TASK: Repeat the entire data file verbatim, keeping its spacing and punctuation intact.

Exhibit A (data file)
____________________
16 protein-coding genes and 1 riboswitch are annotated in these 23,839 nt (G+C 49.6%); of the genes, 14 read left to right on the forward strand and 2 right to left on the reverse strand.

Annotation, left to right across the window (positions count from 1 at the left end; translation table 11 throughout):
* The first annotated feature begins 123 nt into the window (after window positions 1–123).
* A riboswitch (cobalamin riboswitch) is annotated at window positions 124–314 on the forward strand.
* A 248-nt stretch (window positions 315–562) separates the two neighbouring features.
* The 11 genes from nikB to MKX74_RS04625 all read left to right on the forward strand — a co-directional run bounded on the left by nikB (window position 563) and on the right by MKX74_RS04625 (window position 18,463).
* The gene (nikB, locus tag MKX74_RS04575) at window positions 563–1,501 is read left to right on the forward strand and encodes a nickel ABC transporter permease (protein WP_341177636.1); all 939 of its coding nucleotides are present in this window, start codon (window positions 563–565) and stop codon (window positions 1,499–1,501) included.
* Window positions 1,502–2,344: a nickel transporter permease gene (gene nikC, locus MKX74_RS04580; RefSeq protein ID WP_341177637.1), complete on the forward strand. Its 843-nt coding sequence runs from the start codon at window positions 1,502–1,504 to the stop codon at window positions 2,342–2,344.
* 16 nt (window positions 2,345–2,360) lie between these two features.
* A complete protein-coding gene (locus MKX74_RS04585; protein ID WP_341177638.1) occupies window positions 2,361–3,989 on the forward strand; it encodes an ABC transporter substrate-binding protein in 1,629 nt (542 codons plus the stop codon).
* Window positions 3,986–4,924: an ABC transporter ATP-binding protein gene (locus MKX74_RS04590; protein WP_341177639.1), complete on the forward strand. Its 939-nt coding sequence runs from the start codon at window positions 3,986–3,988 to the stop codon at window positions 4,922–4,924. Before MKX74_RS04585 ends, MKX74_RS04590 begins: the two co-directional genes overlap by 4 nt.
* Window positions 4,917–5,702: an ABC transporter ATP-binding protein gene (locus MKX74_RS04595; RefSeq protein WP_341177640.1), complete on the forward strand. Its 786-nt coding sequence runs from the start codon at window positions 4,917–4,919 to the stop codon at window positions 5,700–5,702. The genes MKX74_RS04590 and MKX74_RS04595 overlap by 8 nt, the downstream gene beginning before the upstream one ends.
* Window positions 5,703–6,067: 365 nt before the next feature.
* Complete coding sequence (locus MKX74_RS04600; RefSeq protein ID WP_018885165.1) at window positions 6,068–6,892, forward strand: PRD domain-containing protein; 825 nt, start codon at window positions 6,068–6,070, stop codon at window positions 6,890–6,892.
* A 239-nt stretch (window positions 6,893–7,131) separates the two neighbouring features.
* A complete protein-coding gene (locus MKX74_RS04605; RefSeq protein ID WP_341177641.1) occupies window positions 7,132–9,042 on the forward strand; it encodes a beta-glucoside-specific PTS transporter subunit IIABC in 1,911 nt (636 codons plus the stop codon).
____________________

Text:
16 protein-coding genes and 1 riboswitch are annotated in these 23,839 nt (G+C 49.6%); of the genes, 14 read left to right on the forward strand and 2 right to left on the reverse strand.

Annotation, left to right across the window (positions count from 1 at the left end; translation table 11 throughout):
* The first annotated feature begins 123 nt into the window (after window positions 1–123).
* A riboswitch (cobalamin riboswitch) is annotated at window positions 124–314 on the forward strand.
* A 248-nt stretch (window positions 315–562) separates the two neighbouring features.
* The 11 genes from nikB to MKX74_RS04625 all read left to right on the forward strand — a co-directional run bounded on the left by nikB (window position 563) and on the right by MKX74_RS04625 (window position 18,463).
* The gene (nikB, locus tag MKX74_RS04575) at window positions 563–1,501 is read left to right on the forward strand and encodes a nickel ABC transporter permease (protein WP_341177636.1); all 939 of its coding nucleotides are present in this window, start codon (window positions 563–565) and stop codon (window positions 1,499–1,501) included.
* Window positions 1,502–2,344: a nickel transporter permease gene (gene nikC, locus MKX74_RS04580; RefSeq protein ID WP_341177637.1), complete on the forward strand. Its 843-nt coding sequence runs from the start codon at window positions 1,502–1,504 to the stop codon at window positions 2,342–2,344.
* 16 nt (window positions 2,345–2,360) lie between these two features.
* A complete protein-coding gene (locus MKX74_RS04585; protein ID WP_341177638.1) occupies window positions 2,361–3,989 on the forward strand; it encodes an ABC transporter substrate-binding protein in 1,629 nt (542 codons plus the stop codon).
* Window positions 3,986–4,924: an ABC transporter ATP-binding protein gene (locus MKX74_RS04590; protein WP_341177639.1), complete on the forward strand. Its 939-nt coding sequence runs from the start codon at window positions 3,986–3,988 to the stop codon at window positions 4,922–4,924. Before MKX74_RS04585 ends, MKX74_RS04590 begins: the two co-directional genes overlap by 4 nt.
* Window positions 4,917–5,702: an ABC transporter ATP-binding protein gene (locus MKX74_RS04595; RefSeq protein WP_341177640.1), complete on the forward strand. Its 786-nt coding sequence runs from the start codon at window positions 4,917–4,919 to the stop codon at window positions 5,700–5,702. The genes MKX74_RS04590 and MKX74_RS04595 overlap by 8 nt, the downstream gene beginning before the upstream one ends.
* Window positions 5,703–6,067: 365 nt before the next feature.
* Complete coding sequence (locus MKX74_RS04600; RefSeq protein ID WP_018885165.1) at window positions 6,068–6,892, forward strand: PRD domain-containing protein; 825 nt, start codon at window positions 6,068–6,070, stop codon at window positions 6,890–6,892.
* A 239-nt stretch (window positions 6,893–7,131) separates the two neighbouring features.
* A complete protein-coding gene (locus MKX74_RS04605; RefSeq protein ID WP_341177641.1) occupies window positions 7,132–9,042 on the forward strand; it encodes a beta-glucoside-specific PTS transporter subunit IIABC in 1,911 nt (636 codons plus the stop codon).